One of the keys to watch is to see if the US dollar as measured by the US Dollar index (USDX) is getting stronger or weaker. A stronger dollar tends to hold back inflation and keep commodity prices held down (at least in terms of their price in US dollars). Conversely, a weaker dollar suggests rising prices in commodities.
In January of this year, we noted that Ben Bernanke stated that he felt the US dollar rally was likely done for the time being (see this article in Bloomberg). We then noted that shortly thereafter the dollar started dropping. That trend as continued all year now as we can see in the USDX chart linked just below.
Readers can decide for themselves if Mr. Bernanke just made a lucky guess in January or not. Either way the dollar has absolutely headed down since his comments and the chart linked above shows very clearly that it has now reached a very key support level around 94. It has bounced up some off that support as we might expect. But if the 94 level does not hold, there is not much more support until the 80-82 level. That would be a very large drop pretty quickly if it does happen.
Whenever we look at currencies over time, it is always worthwhile to look and see how various major currencies have fared against gold. While they bounce up and down of course, over time gold does a lot better than many people realize. Here is a link to a chart of gold vs. the major currencies over the last 10 years.
I bet many people would be surprised to see how strongly gold outperformed them during this time (including the US dollar). This is even with gold having a major correction off its high reached several years ago.
Of course, it's no accident that gold and silver have started to show signs of life as the USDX has been falling this year. Watch the 94 level on the USDX over the next couple of weeks. If that holds and the dollar rallies well above 95, the uptrend for gold and silver will probably pause for awhile. If the USDX does not hold the 94 level, it is likely that we will see it pick up some speed downhill and provide more fuel to continue the gold and silver rally. That would also probably confirm that the years long downtrend for gold and silver bottomed out last December.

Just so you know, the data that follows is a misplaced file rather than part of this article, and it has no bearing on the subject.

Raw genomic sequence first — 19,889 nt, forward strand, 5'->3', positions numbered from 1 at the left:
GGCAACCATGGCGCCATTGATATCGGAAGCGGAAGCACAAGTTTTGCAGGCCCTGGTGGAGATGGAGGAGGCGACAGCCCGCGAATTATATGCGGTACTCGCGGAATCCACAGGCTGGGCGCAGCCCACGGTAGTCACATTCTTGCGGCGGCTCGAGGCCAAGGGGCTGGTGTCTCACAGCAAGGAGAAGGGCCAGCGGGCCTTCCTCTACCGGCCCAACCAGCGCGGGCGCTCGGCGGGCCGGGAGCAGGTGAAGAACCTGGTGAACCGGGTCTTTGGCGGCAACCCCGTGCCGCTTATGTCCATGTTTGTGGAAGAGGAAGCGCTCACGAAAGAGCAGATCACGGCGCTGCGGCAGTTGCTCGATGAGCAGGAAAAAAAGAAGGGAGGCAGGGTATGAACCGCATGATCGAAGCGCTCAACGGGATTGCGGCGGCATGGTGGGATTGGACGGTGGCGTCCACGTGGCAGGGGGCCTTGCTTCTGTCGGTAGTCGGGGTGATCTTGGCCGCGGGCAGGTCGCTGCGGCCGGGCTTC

Added thought: When people talk about increasing the price of gold (or silver) to use it as a form of backing for the money supply that sounds strange to most people. Some may wonder if the government (or a central bank) can really just arbitrarily "set" the price of gold higher. The answer is yes they can. FDR did it once before in 1934 by increasing the price of gold 75%. He raised it from $20 to $35 an ounce.
Using a more modern example, the Royal Canadian Mint produces silver coins of various kinds. One version they produce is a silver coin a little over 1/2 ounce in size (15.87 grams). What's interesting about this coin is that they stamp a $50 face value on the coin and sell it out to the public for $50 per coin. Just by stamping a $50 face value on the coin they raised the price of silver in that coin to around $90 per ounce. Here is one around one ounce with a $100 face value stamped on it. These coins are legal tender. See, it's not really that hard. If you were making a one ounce gold coin, just stamp $5000 on it if you want to and sell it for $5000. Problem solved.
Update 4-28-16: The US dollar index is continuing to struggle to hold the 94 level actually closing below it today. If 93 does not hold, we can expect the decline to continue and pick up steam. Gold and silver are reacting to this as you would expect and showing increasing strength.